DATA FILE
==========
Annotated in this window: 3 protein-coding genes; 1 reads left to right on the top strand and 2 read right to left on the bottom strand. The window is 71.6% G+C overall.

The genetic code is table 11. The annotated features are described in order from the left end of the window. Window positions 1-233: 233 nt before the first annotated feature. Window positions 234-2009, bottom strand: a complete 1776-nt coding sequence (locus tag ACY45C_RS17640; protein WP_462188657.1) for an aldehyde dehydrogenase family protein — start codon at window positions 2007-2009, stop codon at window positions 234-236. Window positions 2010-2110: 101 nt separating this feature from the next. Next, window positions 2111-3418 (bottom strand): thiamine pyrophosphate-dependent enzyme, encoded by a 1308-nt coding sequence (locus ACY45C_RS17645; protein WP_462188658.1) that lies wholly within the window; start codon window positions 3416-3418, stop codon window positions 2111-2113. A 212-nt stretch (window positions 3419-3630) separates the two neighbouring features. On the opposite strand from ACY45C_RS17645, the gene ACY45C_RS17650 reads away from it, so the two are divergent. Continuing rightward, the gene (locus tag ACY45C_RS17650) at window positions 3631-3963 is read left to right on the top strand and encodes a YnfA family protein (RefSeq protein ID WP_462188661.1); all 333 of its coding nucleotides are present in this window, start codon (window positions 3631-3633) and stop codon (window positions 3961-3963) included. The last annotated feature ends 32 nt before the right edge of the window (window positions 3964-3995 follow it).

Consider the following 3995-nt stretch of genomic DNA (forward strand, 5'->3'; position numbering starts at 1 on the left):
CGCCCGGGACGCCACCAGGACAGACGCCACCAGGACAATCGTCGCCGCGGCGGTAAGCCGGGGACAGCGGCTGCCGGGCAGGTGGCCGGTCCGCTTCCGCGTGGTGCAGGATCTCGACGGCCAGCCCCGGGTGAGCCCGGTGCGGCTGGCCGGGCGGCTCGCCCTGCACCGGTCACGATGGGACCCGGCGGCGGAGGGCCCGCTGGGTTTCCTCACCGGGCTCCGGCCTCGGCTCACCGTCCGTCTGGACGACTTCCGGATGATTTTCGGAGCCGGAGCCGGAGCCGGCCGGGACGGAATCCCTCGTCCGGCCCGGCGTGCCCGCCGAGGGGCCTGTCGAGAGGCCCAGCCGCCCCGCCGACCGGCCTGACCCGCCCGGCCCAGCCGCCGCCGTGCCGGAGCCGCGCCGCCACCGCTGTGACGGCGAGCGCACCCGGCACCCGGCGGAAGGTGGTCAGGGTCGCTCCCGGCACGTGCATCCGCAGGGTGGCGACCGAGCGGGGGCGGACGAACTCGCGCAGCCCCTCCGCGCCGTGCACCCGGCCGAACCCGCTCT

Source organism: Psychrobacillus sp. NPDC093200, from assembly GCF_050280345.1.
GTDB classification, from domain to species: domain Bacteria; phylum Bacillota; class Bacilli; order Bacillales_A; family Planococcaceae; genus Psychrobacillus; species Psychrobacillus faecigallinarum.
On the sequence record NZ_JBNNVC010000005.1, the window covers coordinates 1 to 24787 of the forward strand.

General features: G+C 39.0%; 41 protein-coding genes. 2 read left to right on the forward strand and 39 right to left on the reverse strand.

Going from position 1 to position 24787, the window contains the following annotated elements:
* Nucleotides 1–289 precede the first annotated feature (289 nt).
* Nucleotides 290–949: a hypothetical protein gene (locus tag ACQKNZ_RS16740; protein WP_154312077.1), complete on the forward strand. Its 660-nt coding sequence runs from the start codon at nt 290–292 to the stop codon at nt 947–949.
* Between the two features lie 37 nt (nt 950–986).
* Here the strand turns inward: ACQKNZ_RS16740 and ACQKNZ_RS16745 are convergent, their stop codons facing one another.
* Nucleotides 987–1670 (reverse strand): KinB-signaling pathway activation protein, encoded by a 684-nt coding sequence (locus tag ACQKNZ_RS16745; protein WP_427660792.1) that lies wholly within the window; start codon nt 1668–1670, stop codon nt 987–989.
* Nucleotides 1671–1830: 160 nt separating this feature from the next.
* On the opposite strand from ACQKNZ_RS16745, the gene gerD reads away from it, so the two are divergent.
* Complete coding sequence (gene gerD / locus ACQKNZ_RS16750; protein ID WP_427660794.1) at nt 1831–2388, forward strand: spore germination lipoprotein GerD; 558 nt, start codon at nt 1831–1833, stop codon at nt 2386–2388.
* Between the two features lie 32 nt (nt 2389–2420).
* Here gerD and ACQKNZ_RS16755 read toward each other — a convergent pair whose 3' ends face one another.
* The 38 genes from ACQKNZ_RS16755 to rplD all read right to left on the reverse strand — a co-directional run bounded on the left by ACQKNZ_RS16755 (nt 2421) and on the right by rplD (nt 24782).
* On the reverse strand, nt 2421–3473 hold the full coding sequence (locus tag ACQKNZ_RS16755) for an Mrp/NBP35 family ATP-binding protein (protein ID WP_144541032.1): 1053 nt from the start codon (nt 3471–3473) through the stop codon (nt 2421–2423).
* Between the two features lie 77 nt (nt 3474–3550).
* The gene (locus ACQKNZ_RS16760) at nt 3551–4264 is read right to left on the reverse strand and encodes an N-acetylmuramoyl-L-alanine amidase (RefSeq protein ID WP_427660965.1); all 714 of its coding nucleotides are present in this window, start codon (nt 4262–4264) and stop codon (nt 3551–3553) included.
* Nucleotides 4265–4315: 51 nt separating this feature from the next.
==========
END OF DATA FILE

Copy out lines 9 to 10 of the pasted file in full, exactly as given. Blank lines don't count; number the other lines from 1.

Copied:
Going from position 1 to position 24787, the window contains the following annotated elements:
* Nucleotides 1–289 precede the first annotated feature (289 nt).